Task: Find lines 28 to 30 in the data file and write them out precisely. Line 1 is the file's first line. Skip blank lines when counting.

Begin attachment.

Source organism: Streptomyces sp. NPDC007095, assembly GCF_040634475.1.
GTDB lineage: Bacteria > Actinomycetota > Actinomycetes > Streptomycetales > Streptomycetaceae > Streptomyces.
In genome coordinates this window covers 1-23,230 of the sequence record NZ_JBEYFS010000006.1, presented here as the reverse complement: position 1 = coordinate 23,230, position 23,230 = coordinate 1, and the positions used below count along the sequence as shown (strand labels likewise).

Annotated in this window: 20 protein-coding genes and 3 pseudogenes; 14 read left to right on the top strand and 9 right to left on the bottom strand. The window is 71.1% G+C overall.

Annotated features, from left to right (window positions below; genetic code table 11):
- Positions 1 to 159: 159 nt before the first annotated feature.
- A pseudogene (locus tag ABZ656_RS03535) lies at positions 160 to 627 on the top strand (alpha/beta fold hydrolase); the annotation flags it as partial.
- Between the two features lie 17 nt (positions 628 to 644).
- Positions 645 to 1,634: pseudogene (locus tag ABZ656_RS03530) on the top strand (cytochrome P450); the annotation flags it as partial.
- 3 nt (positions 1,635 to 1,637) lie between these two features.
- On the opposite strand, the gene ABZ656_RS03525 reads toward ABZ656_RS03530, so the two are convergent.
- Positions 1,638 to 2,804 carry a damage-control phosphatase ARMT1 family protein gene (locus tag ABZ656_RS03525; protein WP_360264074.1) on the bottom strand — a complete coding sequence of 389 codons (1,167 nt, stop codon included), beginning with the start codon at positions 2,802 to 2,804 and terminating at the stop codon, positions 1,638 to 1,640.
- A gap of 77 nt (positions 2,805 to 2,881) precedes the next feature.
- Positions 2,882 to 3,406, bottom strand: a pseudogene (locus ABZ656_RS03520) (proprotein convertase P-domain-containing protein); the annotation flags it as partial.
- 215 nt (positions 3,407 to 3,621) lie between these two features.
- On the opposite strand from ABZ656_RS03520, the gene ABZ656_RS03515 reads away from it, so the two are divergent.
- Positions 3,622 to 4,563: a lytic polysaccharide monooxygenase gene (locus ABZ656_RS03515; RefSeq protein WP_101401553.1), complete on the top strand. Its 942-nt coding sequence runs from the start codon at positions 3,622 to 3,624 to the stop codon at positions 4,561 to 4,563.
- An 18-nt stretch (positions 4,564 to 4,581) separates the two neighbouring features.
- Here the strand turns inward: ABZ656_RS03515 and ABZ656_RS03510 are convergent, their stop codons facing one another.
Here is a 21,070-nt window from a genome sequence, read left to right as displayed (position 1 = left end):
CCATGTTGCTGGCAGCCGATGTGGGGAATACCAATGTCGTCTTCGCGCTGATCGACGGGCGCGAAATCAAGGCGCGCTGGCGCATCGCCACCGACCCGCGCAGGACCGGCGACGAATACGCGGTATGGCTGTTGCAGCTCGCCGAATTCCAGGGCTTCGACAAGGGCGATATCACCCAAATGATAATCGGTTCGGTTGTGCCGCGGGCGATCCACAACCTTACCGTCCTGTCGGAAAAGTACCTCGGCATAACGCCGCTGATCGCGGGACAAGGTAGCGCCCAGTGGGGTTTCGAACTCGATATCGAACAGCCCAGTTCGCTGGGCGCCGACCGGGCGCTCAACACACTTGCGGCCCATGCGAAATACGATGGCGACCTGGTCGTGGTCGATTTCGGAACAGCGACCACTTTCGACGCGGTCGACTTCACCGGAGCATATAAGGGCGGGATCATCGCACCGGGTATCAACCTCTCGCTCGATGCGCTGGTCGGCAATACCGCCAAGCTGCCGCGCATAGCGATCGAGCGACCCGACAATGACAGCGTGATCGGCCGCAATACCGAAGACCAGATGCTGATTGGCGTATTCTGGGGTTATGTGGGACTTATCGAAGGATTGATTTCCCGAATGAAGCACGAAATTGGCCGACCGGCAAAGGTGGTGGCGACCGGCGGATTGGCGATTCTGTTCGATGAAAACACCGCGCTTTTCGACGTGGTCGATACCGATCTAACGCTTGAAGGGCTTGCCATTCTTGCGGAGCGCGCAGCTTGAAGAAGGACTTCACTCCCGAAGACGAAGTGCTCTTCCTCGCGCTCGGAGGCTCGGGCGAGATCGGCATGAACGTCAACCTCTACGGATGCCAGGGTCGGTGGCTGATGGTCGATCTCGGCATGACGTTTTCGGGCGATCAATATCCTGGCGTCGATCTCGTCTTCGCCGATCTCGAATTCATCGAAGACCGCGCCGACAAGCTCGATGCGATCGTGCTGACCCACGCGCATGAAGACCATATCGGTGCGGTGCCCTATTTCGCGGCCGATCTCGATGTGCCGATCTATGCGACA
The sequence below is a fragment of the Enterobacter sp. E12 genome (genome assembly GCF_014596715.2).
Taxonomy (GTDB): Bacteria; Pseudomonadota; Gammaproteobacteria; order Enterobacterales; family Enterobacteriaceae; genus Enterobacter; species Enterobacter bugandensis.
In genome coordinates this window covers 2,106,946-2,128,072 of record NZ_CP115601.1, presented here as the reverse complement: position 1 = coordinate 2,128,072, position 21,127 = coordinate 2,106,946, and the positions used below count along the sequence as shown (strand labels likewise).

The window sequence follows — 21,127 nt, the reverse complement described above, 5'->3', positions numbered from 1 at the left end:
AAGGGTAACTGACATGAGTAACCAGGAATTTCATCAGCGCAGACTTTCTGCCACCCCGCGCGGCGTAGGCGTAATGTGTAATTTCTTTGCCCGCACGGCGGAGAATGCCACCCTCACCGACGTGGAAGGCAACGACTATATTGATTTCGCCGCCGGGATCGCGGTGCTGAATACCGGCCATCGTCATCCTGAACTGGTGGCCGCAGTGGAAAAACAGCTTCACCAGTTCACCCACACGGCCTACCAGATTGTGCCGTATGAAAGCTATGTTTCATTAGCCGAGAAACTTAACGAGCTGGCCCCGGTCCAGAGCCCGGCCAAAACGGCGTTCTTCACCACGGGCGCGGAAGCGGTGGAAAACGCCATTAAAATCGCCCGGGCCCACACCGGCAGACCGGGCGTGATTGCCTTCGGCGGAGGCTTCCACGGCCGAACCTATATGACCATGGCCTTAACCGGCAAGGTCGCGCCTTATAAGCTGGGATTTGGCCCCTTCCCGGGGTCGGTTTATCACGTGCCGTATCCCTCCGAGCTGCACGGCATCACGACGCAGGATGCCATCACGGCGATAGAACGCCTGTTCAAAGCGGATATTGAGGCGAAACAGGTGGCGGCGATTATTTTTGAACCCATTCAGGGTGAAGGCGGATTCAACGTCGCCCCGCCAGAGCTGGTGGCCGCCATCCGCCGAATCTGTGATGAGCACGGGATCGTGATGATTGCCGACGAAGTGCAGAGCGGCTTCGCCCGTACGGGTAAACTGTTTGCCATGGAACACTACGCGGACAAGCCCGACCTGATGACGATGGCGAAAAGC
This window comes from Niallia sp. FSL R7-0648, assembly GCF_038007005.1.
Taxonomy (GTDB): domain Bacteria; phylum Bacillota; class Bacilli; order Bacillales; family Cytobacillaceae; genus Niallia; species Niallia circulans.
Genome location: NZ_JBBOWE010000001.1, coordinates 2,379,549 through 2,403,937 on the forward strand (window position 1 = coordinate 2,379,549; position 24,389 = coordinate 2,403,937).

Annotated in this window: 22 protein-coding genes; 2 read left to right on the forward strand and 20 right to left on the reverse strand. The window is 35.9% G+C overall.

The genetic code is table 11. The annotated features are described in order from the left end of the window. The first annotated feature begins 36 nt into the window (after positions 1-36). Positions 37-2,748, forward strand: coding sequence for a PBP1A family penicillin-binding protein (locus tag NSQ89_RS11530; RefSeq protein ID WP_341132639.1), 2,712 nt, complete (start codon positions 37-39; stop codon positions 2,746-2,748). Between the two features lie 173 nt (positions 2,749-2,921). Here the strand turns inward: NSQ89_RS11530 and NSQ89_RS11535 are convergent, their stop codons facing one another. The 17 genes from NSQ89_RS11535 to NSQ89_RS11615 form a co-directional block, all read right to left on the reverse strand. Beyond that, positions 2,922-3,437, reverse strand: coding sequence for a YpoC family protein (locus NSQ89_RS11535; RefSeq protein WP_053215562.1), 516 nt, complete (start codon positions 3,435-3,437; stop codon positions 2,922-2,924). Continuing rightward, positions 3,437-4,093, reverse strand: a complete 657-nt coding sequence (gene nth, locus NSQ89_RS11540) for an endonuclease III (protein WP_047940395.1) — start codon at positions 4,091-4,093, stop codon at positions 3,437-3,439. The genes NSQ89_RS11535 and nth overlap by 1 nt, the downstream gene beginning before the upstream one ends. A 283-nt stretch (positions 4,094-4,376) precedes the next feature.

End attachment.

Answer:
Taxonomy (GTDB): domain Bacteria; phylum Bacillota; class Bacilli; order Bacillales; family Cytobacillaceae; genus Niallia; species Niallia circulans.
Genome location: NZ_JBBOWE010000001.1, coordinates 2,379,549 through 2,403,937 on the forward strand (window position 1 = coordinate 2,379,549; position 24,389 = coordinate 2,403,937).

Annotated in this window: 22 protein-coding genes; 2 read left to right on the forward strand and 20 right to left on the reverse strand. The window is 35.9% G+C overall.